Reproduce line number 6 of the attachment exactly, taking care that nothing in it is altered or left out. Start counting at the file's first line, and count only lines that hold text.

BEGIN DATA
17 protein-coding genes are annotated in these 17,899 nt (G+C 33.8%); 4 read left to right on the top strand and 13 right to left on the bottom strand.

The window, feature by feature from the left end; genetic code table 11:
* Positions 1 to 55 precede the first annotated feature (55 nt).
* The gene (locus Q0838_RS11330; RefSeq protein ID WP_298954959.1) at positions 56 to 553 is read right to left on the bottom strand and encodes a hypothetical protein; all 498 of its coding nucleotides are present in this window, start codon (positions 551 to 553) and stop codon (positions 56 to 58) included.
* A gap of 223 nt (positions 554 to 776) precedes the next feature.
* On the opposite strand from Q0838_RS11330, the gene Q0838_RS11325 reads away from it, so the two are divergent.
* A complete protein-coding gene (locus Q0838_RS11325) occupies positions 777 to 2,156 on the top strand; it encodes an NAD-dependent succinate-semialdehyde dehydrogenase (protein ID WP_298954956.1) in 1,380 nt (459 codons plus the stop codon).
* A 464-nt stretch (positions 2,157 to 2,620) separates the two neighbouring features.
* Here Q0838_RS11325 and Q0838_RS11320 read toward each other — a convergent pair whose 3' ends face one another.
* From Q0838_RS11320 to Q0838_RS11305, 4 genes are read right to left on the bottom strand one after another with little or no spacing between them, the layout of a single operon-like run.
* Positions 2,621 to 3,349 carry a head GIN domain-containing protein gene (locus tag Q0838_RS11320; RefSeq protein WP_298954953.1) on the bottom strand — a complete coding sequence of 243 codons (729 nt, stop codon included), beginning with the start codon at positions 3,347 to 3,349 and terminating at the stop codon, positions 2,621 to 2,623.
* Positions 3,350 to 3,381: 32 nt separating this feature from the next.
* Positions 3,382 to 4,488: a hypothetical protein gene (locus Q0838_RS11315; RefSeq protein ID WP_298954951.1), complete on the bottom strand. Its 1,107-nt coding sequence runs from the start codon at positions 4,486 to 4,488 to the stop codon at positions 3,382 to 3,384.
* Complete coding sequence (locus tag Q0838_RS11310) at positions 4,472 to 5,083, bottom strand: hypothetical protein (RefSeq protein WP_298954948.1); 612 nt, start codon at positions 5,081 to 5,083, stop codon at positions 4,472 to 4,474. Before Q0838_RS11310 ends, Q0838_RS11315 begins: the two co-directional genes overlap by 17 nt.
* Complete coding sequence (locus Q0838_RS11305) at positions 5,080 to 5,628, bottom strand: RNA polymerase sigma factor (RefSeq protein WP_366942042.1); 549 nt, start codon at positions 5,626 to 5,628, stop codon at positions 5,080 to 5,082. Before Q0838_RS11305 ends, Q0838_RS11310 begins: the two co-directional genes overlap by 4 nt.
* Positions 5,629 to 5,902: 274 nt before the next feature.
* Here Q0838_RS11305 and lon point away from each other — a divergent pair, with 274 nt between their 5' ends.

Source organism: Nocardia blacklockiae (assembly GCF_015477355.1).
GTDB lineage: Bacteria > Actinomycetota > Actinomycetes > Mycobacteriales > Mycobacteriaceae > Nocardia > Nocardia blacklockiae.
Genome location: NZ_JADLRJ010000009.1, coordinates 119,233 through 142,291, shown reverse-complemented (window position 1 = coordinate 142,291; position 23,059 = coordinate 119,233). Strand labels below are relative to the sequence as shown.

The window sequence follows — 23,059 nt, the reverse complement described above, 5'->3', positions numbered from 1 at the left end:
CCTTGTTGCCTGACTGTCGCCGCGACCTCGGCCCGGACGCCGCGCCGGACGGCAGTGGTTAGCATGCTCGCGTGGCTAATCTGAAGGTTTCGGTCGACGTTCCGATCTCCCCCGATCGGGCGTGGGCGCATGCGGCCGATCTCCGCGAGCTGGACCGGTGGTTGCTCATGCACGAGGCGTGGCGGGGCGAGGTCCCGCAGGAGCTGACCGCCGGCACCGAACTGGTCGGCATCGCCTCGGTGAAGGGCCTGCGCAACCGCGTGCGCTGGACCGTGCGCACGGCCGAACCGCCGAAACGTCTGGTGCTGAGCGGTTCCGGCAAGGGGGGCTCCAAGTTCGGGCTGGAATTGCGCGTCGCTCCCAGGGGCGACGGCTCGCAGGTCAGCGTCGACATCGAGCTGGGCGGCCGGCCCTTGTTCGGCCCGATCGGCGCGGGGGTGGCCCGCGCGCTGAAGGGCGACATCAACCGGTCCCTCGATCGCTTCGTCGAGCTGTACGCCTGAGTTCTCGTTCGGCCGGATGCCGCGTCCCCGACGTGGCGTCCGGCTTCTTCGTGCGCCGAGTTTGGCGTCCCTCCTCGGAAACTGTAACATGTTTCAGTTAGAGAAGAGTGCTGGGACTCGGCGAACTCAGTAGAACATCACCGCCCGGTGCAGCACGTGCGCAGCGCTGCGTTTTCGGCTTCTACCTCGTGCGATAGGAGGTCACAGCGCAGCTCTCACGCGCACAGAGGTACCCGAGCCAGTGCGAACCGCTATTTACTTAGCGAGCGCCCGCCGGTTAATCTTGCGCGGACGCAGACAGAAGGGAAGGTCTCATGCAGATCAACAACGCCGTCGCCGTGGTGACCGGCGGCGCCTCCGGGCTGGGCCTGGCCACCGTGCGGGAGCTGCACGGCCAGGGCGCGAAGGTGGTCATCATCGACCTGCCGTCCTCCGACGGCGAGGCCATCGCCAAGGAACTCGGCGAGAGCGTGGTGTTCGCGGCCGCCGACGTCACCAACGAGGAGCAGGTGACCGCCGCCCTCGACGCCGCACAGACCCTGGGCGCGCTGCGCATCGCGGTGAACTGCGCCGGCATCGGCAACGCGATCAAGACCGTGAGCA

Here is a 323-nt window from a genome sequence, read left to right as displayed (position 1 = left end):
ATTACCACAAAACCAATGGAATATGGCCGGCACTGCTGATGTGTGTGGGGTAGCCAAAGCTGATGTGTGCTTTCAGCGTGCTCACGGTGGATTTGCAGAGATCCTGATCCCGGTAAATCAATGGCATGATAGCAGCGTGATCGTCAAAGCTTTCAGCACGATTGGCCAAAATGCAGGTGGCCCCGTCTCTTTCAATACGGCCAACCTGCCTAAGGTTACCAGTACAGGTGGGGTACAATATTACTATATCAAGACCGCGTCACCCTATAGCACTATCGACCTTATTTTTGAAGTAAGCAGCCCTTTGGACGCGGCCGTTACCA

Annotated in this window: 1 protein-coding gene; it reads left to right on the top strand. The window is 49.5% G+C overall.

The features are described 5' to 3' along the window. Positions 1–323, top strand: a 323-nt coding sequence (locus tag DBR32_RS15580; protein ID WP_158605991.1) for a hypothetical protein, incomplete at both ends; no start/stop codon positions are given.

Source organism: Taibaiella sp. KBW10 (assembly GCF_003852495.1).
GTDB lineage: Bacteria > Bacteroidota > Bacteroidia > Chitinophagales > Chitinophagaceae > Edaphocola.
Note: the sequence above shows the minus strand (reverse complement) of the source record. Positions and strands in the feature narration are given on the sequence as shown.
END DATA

* On the opposite strand from Q0838_RS11330, the gene Q0838_RS11325 reads away from it, so the two are divergent.